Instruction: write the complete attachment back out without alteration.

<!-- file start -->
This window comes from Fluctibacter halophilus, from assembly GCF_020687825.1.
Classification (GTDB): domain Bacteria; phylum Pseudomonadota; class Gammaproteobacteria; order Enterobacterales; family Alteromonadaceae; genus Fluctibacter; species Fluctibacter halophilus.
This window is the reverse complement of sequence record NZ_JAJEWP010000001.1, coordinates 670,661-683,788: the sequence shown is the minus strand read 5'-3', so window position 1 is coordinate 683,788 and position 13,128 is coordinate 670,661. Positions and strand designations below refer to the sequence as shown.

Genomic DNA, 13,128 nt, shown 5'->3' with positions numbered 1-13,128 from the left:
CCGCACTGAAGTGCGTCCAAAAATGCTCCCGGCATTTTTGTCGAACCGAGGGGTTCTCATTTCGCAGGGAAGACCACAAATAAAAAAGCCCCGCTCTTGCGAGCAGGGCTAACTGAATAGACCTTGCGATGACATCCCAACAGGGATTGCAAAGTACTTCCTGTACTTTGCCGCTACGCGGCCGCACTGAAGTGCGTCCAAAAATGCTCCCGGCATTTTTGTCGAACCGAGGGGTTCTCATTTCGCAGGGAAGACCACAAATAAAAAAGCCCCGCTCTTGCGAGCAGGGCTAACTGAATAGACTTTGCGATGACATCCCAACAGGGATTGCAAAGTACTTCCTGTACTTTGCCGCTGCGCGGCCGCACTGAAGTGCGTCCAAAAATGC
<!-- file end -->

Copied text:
This window comes from Fluctibacter halophilus, from assembly GCF_020687825.1.
Classification (GTDB): domain Bacteria; phylum Pseudomonadota; class Gammaproteobacteria; order Enterobacterales; family Alteromonadaceae; genus Fluctibacter; species Fluctibacter halophilus.
This window is the reverse complement of sequence record NZ_JAJEWP010000001.1, coordinates 670,661-683,788: the sequence shown is the minus strand read 5'-3', so window position 1 is coordinate 683,788 and position 13,128 is coordinate 670,661. Positions and strand designations below refer to the sequence as shown.

Genomic DNA, 13,128 nt, shown 5'->3' with positions numbered 1-13,128 from the left:
CCGCACTGAAGTGCGTCCAAAAATGCTCCCGGCATTTTTGTCGAACCGAGGGGTTCTCATTTCGCAGGGAAGACCACAAATAAAAAAGCCCCGCTCTTGCGAGCAGGGCTAACTGAATAGACCTTGCGATGACATCCCAACAGGGATTGCAAAGTACTTCCTGTACTTTGCCGCTACGCGGCCGCACTGAAGTGCGTCCAAAAATGCTCCCGGCATTTTTGTCGAACCGAGGGGTTCTCATTTCGCAGGGAAGACCACAAATAAAAAAGCCCCGCTCTTGCGAGCAGGGCTAACTGAATAGACTTTGCGATGACATCCCAACAGGGATTGCAAAGTACTTCCTGTACTTTGCCGCTGCGCGGCCGCACTGAAGTGCGTCCAAAAATGC